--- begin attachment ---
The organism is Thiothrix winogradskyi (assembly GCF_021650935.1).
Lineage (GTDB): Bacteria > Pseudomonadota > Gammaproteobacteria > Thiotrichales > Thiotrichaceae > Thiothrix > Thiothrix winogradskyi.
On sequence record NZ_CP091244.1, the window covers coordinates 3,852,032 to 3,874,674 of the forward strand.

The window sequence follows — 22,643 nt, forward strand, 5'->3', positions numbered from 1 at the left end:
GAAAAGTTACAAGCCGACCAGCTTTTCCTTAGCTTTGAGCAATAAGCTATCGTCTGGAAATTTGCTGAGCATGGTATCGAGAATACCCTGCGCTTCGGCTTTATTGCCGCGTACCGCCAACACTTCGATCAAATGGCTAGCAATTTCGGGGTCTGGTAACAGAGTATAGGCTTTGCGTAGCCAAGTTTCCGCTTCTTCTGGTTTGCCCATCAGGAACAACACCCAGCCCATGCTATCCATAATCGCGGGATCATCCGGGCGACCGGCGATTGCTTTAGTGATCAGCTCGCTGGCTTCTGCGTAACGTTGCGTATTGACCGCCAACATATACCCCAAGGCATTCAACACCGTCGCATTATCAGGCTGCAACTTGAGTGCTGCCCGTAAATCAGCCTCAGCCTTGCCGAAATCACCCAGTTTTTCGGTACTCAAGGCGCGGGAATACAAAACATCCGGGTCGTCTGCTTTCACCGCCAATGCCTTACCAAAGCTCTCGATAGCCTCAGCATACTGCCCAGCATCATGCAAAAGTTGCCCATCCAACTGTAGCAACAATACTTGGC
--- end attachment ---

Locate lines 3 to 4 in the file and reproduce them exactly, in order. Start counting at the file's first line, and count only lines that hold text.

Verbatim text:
On sequence record NZ_CP091244.1, the window covers coordinates 3,852,032 to 3,874,674 of the forward strand.

The window sequence follows — 22,643 nt, forward strand, 5'->3', positions numbered from 1 at the left end: